Reframing has been firmly linked to resilience and has now become so sought after in the US that numerous organizations are training their staff in this invaluable skill. Dean M. Becker, the founder of resilience firm Adaptive Learning Systems says: “More than education, more than experience, more than training, a person’s level of resilience will determine who succeeds and who fails. That’s true in the cancer ward, that’s true in the Olympics and that’s true in the boardroom.” Being able to reframe negative situations is a key element in resilience. 
The Danes don’t have to train in reframing because it’s so engrained in their culture. They learn it from their parents and then pass it on to their own children. This ability, I believe, is one of the little known secrets to their happiness.
If a picture paints a thousand words then try to choose your words carefully. How you frame the pictures of your life could make all the difference in how you feel about it.
Jessica AlexanderJessica Alexander is an American author who co-wrote 'The Danish Way of Parenting: A Guide to Raising the Happiest Kids in the World'. She has been married to a Dane for over 13 years and has always been fascinated by cultural differences. She speaks four languages and currently lives in Rome with her husband and two children. Her book can be purchased via Amazon and Saxo

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World’s second-happiest country Denmark to get museum about happiness

Denmark, famed for its regular spot near the top of the annual World Happiness Report, is to open a museum about feeling good.

World’s second-happiest country Denmark to get museum about happiness
File photo: Mads Nissen/Ritzau Scanpix

Why is it that the Nordic countries often top the World Happiness Reports? How has the perception of the good life evolved over time? And can you actually measure happiness? 

Visitors can look for the answers to these questions when the world’s first happiness museum opens in Denmark, which took second place behind Finland in the most recent edition of the report.

Thinktank Happiness Research Institute (Institut for Lykkeforskning) is behind the Happiness Museum, which is scheduled to open on Copenhagen's Admiralgade in May. Entry will cost 95 kroner for adults and 65 kroner for children and seniors.

The museum is led by Meik Wiking, CEO of the Happiness Research Institute and author of a string of volumes on Danish happiness culture including the bestselling The Little Book of Hygge: Danish Secrets to Happy Living. The museum is fully financed by Happiness Research Institute.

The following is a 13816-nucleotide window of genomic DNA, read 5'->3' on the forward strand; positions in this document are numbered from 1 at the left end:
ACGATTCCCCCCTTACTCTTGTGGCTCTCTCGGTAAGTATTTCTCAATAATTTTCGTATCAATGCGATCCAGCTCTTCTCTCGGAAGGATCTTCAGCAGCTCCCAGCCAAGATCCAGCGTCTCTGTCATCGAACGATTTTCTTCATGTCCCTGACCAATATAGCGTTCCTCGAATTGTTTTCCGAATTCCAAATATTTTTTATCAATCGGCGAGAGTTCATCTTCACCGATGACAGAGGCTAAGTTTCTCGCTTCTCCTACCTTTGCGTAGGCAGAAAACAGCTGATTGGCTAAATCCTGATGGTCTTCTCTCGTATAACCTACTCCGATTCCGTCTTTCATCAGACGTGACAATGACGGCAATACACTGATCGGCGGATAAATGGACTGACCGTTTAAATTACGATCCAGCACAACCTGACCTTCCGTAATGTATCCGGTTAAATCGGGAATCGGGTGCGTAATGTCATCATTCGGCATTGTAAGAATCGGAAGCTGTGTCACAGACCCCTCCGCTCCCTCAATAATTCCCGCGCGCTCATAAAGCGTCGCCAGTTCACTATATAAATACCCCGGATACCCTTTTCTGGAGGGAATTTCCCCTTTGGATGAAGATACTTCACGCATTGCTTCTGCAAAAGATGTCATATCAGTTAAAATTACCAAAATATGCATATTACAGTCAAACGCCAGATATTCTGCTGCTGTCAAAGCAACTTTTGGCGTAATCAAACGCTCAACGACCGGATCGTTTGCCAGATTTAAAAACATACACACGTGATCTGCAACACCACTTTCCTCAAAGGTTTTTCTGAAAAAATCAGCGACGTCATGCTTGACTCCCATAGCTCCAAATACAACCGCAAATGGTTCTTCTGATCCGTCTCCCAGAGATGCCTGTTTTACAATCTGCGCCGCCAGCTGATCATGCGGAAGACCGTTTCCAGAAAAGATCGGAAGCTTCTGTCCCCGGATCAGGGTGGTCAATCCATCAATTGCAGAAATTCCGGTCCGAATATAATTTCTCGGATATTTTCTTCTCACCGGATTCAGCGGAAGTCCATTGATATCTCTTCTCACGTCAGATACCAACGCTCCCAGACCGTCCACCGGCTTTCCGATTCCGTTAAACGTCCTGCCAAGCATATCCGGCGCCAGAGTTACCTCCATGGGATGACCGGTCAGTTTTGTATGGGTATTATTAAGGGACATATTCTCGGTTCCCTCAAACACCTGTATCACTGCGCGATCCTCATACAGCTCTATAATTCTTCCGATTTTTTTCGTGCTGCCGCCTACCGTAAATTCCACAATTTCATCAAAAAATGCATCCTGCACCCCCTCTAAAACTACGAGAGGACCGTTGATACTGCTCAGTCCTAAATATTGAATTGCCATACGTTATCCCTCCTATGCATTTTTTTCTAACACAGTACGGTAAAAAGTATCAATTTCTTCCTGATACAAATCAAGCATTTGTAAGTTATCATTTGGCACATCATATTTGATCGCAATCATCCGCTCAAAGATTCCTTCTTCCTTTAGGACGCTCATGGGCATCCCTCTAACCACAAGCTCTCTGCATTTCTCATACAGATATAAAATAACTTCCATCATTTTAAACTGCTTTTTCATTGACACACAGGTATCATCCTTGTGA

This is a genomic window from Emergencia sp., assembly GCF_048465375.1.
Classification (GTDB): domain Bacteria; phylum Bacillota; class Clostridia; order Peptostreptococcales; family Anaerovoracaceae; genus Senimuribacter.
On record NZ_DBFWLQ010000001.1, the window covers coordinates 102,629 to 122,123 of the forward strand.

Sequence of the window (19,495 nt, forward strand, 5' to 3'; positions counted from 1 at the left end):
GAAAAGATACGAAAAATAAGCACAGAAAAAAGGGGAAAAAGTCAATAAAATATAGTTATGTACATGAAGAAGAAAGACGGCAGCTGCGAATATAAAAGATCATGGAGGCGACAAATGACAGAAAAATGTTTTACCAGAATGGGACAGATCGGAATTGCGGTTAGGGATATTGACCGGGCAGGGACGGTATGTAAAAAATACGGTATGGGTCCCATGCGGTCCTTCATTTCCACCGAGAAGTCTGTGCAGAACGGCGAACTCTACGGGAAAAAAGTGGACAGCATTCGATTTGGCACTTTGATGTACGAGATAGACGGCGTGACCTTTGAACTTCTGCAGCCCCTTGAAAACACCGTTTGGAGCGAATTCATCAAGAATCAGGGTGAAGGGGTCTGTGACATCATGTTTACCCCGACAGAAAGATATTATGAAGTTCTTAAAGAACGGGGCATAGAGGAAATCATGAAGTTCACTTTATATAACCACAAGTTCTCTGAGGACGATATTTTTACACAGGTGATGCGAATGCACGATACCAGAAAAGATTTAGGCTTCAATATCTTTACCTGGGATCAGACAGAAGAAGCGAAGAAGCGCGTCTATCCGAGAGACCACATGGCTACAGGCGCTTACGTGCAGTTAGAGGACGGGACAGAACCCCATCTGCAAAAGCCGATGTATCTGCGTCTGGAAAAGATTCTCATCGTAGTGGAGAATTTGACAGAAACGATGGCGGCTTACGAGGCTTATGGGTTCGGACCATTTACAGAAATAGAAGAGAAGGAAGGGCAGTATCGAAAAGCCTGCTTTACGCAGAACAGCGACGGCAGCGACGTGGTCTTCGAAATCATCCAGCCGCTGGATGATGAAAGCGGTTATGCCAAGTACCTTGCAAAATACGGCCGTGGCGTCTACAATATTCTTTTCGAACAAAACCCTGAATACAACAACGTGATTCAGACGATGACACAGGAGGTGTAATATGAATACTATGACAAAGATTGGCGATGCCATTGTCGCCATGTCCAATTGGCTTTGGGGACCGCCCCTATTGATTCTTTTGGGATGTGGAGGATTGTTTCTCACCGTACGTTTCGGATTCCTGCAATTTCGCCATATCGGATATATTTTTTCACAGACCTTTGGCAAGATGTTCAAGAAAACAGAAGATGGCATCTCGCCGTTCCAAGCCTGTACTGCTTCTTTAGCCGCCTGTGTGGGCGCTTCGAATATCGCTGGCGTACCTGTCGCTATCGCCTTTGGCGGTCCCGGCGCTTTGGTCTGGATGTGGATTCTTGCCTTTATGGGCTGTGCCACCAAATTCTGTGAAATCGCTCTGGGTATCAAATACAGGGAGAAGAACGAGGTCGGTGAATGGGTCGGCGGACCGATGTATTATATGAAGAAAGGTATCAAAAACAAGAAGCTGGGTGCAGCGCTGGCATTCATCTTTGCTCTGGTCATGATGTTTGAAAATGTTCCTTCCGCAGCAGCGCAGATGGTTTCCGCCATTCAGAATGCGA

“The United Nations has put happiness on the agenda with the World Happiness Report, where Denmark consistently ranks in the top of the happiest countries,” Wiking said in written comments provided to The Local.


“At the Happiness Research Institute we receive many requests for visits – as people imagine the office to be a magical place full of puppies and ice-cream. Sadly, we sit in front of computers and look at data and evidence – but we thought 'let’s create a museum where we can bring the science of happiness to life',” he added.

In the small museum, visitors will gain insight in the history of happiness, the politics of happiness, the anatomy of smiles and why the Nordic countries are considered happiness superpowers. 

The museum is interactive and visitors will take part in small exercises involving light and chocolate, as well as thought experiments, including: Would you take the red pill or the blue pill in the Matrix, being put in a machine that gives you the illusion of living your perfect life – or would you prefer to live in the real world?

Exhibits also include artefacts of happiness donated by people from around the world which remind them of their happiest moments.

“We might be Danish and British – but we are first and foremost people,” Wiking said.

“I hope visitors will see how alike we are when it comes to happiness – that our guests exit the museum wiser, happier and a little more motivated to make the world a better place,” he added.